Alexander Hamilton did much to secure Thomas Jefferson’s election as third United States President. This intensified the animosity already felt for him by Aaron Burr, whom he had frequently and effectually opposed; and Burr, on a trivial pretext, beguiled him into a duel (July 11th, 1804) at Weehawken, New Jersey, opposite New York – mortally wounding him at the first fire. Hamilton, who abhorred the prevalent code, but felt forced to fight in order to preserve his influence, previously had determined to discharge his pistol into the air. He died on the following day, July 12th,1804.1
In a Eulogy on General Alexander Hamilton, pronounced at the request of the Citizens of Boston, July 26th, 1804 by Honorable Harrison G. Otis, Esq., we read of Alexander Hamilton’s true Christianity:
…But while Religion mourns for this aberration of the judgment of a great man, she derives some consolation from his testimony in her favour. If she rejects the apology, she admits the repentance; and if the good example be not an atonement, it may be an antidote for the bad. Let us then, in an age of infidelity, join, in the imagination, the desolate group of wise, and children and friends, who surround the dying bed of the inquisitive, the luminous, the scientific Hamilton, and witness his attention to the Truth and comforts of our Holy Religion. Let us behold the lofty warrior bow his head before the Cross of the meek and lowly JESUS; and he who had so lately graced the sumptuous tables and society of the luxurious and rich, now, regardless of these meaner pleasures, and aspiring to be admitted to a sublime enjoyment with which no worldly joys can compare – to a devout and humble participation of the bread of life. The religious fervor of his last moments was not an impulse of decaying nature yielding to its fears, but the result of a firm conviction of the truths of the Gospel. I am well informed, that in early life, the evidences of the Christian Religion had attracted his serious examination, and obtained his deliberate assent to the Truth, and that he daily upon his knees devoted a portion of time to a compliance with one of its most important injunctions: And that however these edifying propensities might have yielded occasionally to the business and temptations of life, they always resumed their influence, and would probably have prompted him to a public profession of his faith in his Redeemer…2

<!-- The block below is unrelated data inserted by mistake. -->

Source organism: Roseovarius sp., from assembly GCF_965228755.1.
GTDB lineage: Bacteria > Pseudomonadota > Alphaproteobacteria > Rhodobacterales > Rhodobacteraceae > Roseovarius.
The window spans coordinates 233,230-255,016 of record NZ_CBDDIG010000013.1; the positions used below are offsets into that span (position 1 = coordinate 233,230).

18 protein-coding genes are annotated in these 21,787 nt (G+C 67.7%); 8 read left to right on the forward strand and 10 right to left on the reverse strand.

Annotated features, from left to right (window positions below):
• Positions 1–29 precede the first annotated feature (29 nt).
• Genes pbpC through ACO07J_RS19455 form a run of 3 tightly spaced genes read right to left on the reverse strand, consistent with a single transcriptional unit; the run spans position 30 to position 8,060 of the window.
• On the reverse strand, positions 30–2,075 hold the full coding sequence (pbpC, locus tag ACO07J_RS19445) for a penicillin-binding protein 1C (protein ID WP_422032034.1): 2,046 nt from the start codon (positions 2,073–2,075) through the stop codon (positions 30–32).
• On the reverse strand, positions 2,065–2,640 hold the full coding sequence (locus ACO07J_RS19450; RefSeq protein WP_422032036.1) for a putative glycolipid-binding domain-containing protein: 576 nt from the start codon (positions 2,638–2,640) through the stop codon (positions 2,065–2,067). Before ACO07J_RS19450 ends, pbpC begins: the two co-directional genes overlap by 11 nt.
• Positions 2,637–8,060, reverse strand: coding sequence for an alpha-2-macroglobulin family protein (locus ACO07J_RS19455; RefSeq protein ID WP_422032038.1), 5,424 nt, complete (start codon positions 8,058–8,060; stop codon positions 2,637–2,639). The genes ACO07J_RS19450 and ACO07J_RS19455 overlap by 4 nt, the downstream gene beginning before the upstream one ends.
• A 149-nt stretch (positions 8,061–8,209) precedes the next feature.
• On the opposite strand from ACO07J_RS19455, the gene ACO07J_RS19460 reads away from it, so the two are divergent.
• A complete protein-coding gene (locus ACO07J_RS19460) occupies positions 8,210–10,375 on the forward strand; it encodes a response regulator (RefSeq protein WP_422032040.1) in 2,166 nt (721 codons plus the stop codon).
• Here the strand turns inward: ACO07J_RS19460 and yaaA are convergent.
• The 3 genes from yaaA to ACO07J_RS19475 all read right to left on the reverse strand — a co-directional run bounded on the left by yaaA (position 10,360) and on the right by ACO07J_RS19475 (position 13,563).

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Scott, Walter Dill, B.A., Ph.D., L.L.D., (ed.) President Emeritus of Northwestern University. The American Peoples Encyclopedia. Alexander Hamilton. Chicago: The Spencer Press, Inc., 1948.
Otis, Harrison G., Esq., Honorable. Eulogy on General Alexander Hamilton, Pronounced at the Request of the Citizens of Boston, July 26th, 1804. Boston: Printed and sold by Manning and Loring, No. 21, Cornhill, 1804. Library of Congress, Rare Book Collection.